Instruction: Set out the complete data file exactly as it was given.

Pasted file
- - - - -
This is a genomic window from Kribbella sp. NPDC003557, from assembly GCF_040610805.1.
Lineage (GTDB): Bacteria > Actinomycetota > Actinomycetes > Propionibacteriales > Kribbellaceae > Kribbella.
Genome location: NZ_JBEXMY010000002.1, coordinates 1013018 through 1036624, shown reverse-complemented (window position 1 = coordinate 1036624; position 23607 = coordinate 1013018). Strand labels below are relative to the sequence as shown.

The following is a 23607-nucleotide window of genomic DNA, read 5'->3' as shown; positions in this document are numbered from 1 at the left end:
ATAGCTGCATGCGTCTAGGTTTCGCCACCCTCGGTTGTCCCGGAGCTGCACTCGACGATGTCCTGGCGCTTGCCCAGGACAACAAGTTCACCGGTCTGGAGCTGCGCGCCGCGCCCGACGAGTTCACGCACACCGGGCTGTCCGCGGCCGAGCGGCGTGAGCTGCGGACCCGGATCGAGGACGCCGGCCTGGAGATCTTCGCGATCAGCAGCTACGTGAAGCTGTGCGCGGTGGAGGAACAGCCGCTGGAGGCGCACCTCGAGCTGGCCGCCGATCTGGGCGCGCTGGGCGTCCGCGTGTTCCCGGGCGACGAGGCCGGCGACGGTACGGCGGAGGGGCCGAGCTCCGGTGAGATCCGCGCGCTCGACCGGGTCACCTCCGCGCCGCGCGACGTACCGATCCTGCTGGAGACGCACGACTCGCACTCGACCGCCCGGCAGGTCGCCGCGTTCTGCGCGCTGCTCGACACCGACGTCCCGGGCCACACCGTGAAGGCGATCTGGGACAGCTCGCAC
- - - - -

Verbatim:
This is a genomic window from Kribbella sp. NPDC003557, from assembly GCF_040610805.1.
Lineage (GTDB): Bacteria > Actinomycetota > Actinomycetes > Propionibacteriales > Kribbellaceae > Kribbella.
Genome location: NZ_JBEXMY010000002.1, coordinates 1013018 through 1036624, shown reverse-complemented (window position 1 = coordinate 1036624; position 23607 = coordinate 1013018). Strand labels below are relative to the sequence as shown.

The following is a 23607-nucleotide window of genomic DNA, read 5'->3' as shown; positions in this document are numbered from 1 at the left end:
ATAGCTGCATGCGTCTAGGTTTCGCCACCCTCGGTTGTCCCGGAGCTGCACTCGACGATGTCCTGGCGCTTGCCCAGGACAACAAGTTCACCGGTCTGGAGCTGCGCGCCGCGCCCGACGAGTTCACGCACACCGGGCTGTCCGCGGCCGAGCGGCGTGAGCTGCGGACCCGGATCGAGGACGCCGGCCTGGAGATCTTCGCGATCAGCAGCTACGTGAAGCTGTGCGCGGTGGAGGAACAGCCGCTGGAGGCGCACCTCGAGCTGGCCGCCGATCTGGGCGCGCTGGGCGTCCGCGTGTTCCCGGGCGACGAGGCCGGCGACGGTACGGCGGAGGGGCCGAGCTCCGGTGAGATCCGCGCGCTCGACCGGGTCACCTCCGCGCCGCGCGACGTACCGATCCTGCTGGAGACGCACGACTCGCACTCGACCGCCCGGCAGGTCGCCGCGTTCTGCGCGCTGCTCGACACCGACGTCCCGGGCCACACCGTGAAGGCGATCTGGGACAGCTCGCAC